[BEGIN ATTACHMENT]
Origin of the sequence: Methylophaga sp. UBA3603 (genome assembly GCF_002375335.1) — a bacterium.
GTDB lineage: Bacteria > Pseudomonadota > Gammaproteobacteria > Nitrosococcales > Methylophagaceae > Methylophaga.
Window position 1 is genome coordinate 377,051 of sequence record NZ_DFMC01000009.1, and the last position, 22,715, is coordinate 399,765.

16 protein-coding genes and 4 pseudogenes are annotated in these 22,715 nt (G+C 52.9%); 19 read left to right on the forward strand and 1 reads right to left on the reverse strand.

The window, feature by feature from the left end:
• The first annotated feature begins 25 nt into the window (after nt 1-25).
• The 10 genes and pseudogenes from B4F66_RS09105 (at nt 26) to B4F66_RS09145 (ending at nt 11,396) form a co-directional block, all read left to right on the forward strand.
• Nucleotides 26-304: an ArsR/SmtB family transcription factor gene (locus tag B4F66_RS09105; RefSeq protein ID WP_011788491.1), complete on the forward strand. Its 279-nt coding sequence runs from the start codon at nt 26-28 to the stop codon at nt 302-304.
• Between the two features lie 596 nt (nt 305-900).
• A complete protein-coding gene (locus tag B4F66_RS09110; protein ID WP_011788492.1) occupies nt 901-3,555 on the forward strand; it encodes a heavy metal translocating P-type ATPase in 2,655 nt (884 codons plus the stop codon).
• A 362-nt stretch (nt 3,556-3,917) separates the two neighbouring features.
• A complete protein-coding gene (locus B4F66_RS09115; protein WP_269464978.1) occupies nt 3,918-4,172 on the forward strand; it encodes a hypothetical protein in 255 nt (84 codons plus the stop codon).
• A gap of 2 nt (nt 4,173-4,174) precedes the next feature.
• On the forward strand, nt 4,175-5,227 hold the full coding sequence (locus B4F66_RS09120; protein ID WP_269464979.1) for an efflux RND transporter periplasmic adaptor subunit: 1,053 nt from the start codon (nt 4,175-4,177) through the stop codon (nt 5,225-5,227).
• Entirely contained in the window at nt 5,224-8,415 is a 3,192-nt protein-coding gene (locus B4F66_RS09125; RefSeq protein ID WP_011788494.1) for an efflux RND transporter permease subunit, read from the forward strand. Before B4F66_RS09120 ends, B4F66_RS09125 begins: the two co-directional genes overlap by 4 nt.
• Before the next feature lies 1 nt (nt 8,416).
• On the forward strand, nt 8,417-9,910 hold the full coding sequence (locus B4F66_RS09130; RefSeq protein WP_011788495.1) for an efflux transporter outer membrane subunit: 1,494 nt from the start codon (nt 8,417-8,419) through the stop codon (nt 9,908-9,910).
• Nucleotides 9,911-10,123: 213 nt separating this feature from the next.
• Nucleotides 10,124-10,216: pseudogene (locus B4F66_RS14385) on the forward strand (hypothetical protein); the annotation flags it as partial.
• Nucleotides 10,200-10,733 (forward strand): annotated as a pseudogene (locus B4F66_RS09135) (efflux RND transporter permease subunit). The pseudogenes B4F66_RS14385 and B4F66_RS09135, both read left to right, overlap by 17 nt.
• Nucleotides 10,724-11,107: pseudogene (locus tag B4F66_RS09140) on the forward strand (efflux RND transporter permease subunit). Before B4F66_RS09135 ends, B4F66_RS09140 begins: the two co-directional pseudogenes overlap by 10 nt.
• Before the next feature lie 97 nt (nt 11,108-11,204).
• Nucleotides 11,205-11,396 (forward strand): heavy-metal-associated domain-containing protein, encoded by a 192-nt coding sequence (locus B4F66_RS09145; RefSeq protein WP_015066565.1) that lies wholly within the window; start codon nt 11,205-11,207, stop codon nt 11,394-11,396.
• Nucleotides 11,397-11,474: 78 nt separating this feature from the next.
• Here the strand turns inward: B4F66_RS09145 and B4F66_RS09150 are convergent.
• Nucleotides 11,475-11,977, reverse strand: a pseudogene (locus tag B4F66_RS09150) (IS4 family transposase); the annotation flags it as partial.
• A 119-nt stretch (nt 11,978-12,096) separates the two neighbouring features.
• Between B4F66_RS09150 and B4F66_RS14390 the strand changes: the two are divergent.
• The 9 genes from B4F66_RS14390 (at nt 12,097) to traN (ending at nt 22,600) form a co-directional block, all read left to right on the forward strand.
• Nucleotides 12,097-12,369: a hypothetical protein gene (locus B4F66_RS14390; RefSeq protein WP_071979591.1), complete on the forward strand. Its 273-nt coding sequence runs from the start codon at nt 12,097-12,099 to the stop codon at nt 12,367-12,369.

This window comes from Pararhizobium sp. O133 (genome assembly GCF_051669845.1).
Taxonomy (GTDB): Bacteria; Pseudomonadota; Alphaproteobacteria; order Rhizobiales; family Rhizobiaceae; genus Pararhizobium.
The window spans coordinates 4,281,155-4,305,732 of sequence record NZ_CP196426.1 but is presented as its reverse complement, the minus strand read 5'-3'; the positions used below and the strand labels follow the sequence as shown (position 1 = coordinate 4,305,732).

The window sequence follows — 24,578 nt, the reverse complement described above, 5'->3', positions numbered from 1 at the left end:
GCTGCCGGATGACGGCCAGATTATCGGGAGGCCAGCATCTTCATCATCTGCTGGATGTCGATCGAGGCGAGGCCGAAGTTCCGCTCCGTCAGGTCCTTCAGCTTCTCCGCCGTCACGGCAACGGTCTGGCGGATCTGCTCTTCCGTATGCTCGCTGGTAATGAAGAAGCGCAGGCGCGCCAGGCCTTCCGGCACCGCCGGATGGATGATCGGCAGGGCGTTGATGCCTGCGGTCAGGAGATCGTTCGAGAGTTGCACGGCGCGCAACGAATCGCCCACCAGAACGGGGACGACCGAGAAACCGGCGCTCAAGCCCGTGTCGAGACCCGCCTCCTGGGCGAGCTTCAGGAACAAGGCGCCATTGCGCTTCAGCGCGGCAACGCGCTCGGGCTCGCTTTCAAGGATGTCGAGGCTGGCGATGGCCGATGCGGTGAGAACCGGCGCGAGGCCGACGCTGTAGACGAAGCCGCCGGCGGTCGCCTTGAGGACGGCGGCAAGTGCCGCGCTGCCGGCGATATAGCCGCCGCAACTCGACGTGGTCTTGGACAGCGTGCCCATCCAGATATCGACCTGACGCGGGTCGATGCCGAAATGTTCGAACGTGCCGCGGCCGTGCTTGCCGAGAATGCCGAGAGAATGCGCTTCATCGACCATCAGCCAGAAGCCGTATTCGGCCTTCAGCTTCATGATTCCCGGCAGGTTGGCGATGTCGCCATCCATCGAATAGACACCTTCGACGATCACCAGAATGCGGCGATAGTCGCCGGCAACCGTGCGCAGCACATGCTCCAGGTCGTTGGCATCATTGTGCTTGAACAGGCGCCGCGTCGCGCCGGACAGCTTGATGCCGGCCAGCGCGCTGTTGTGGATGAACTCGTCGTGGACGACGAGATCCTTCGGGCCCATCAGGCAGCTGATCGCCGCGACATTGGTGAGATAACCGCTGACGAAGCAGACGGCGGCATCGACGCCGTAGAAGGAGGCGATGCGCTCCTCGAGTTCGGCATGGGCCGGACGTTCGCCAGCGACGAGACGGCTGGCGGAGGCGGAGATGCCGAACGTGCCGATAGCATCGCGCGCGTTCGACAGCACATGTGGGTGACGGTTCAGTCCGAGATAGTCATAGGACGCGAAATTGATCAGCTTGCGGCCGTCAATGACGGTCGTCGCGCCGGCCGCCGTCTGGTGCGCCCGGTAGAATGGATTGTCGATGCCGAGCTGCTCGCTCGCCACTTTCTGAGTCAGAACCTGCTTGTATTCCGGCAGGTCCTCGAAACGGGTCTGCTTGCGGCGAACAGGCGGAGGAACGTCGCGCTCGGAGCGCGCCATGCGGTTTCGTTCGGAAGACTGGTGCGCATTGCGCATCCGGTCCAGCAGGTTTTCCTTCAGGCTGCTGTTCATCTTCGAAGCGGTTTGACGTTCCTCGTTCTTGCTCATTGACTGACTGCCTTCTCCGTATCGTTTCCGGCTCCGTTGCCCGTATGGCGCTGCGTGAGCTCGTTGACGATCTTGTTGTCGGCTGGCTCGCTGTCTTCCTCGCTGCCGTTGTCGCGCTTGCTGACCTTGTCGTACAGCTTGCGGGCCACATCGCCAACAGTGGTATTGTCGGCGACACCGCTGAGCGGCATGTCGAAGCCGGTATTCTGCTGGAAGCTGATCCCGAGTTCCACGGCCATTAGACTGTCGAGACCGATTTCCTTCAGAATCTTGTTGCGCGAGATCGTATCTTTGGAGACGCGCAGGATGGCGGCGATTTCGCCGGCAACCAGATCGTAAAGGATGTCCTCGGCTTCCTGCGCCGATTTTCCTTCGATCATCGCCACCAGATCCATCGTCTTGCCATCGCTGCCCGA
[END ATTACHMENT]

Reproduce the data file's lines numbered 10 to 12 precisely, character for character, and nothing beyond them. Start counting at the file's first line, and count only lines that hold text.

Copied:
• A complete protein-coding gene (locus tag B4F66_RS09110; protein ID WP_011788492.1) occupies nt 901-3,555 on the forward strand; it encodes a heavy metal translocating P-type ATPase in 2,655 nt (884 codons plus the stop codon).
• A 362-nt stretch (nt 3,556-3,917) separates the two neighbouring features.
• A complete protein-coding gene (locus B4F66_RS09115; protein WP_269464978.1) occupies nt 3,918-4,172 on the forward strand; it encodes a hypothetical protein in 255 nt (84 codons plus the stop codon).